- Stronger health systems are critical in the fight against malaria. This includes enhanced case finding and access to treatment to interrupt malaria transmission and achieve elimination. The investment to eliminate malaria will pay dividends beyond one disease, by alleviating a significant burden on resource-constrained health systems.
- Communities play a central role in strengthening responses to malaria and new outbreaks like COVID-19. For example, in the Mekong region networks of village and mobile malaria workers are equipped with knowledge and resources to promote prevention activities, as well as test for and treat cases. They then report cases to the government, so health professionals can follow up and prevent a case from becoming an outbreak. Support for community systems and responses is a key component of the Global Fund’s mission.
- We must make the fight against malaria and emerging health threats equitable, rights-based and people-centered. Certain populations are especially vulnerable and have significantly less access to services due to factors such as socio-economic status, harmful gender norms, stigma, discrimination and systematic disenfranchisement.
- As the world responds to the escalating COVID-19 pandemic, fragile health systems make countries less able to coordinate, respond to and contain an outbreak.
- To end malaria and fight emerging threats like COVID-19 we must renew our commitment to strengthen the systems for health that are critical for both. Strengthening health systems is a strategic pillar of the Global Fund. The Global Fund is the largest multilateral financer to strengthen systems for health, investing over US$1 billion per year, from training of health personnel, to improved supply chain and data quality, to service delivery integration.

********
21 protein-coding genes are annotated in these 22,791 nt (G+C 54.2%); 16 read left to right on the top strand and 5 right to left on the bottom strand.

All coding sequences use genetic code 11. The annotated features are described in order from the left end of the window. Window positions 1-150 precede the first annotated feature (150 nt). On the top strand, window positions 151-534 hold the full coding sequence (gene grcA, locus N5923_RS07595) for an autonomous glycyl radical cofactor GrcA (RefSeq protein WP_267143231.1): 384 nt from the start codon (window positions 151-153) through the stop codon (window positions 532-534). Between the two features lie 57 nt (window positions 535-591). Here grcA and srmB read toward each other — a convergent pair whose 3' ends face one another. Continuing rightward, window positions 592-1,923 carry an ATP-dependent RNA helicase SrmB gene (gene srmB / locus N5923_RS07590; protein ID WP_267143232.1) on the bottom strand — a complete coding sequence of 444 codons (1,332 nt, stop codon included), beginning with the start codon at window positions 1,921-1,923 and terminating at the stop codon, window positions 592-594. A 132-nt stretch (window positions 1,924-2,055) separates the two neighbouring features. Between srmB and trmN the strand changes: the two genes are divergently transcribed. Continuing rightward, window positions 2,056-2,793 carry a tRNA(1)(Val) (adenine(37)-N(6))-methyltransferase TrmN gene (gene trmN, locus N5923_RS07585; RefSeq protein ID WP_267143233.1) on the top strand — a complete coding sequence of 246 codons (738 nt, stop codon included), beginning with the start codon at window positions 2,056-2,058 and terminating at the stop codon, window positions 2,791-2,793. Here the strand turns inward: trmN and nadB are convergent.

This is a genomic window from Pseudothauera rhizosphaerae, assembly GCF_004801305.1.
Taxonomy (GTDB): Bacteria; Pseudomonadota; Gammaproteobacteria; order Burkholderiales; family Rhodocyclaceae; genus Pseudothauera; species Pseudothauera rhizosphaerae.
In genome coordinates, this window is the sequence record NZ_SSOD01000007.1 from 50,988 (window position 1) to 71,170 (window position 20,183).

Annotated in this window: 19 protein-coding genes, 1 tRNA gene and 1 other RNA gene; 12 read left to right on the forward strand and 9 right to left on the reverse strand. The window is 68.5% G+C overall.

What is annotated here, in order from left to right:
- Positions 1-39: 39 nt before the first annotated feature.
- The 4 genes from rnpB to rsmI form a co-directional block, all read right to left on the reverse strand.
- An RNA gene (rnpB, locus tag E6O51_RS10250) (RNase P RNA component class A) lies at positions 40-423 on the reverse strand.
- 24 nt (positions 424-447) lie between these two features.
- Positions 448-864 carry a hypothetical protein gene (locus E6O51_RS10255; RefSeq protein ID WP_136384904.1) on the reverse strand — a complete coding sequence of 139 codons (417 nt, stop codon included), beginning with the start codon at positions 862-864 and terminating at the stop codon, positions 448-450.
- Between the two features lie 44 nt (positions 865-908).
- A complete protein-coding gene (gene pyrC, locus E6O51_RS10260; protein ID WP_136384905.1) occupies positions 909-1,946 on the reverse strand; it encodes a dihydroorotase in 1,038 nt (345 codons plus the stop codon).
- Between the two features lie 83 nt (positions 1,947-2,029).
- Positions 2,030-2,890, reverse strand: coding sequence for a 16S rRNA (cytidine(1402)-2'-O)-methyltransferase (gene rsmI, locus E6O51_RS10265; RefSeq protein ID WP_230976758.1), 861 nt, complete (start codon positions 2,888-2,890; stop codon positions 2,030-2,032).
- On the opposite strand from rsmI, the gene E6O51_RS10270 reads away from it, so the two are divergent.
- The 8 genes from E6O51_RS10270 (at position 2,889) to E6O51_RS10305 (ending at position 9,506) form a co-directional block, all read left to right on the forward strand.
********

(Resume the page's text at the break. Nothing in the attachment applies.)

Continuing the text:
Key results in countries where the Global Fund invests in 2018:
- 131 million mosquito nets distributed to protect families from malaria.
- 9.4 million pregnant women received preventative therapy.
- 6.7 million structures covered by indoor residual spraying.
- 220 million suspected cases tested for malaria.
- 110 million cases of malaria treated.
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Social Media Messages
On #WorldMalariaDay, it is critical we support health workers to continue the fight to #EndMalaria – both to save lives from malaria and reduce strain on systems for health struggling to battle #COVID19. #UniteToFight
On #WorldMalariaDay, it is critical to equip health workers to safely fight #malaria & #COVID19. @GlobalFund is providing immediate funds to countries to buy protective equipment like masks and sanitizing gel to support health workers on the frontlines. #UniteToFight
After years of progress, malaria cases are on the rise – and #COVID19 threatens to further derail hard-won gains. We have the tools & treatments to prevent and cure malaria. This is a fight we can win. To #EndMalaria & help communities fight COVID-19, we need to #UniteToFight.
Malaria has shown that we must stay ahead of it to eliminate it. To #EndMalaria as an epidemic and fight emerging threats like #COVID19 we need to strengthen the systems for health that are critical to fighting both. #WorldMalariaDay #UniteToFight
Around the world, health workers are on the frontlines to #EndMalaria and help communities fight #COVID19. On #WorldMalariaDay we applaud health workers for their tireless work to #savelives. #ThankYou
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Photo Credits: Vincent Becker, John Rae, Andrew Esiebo, Karin Schermbrucker, Joubert Loots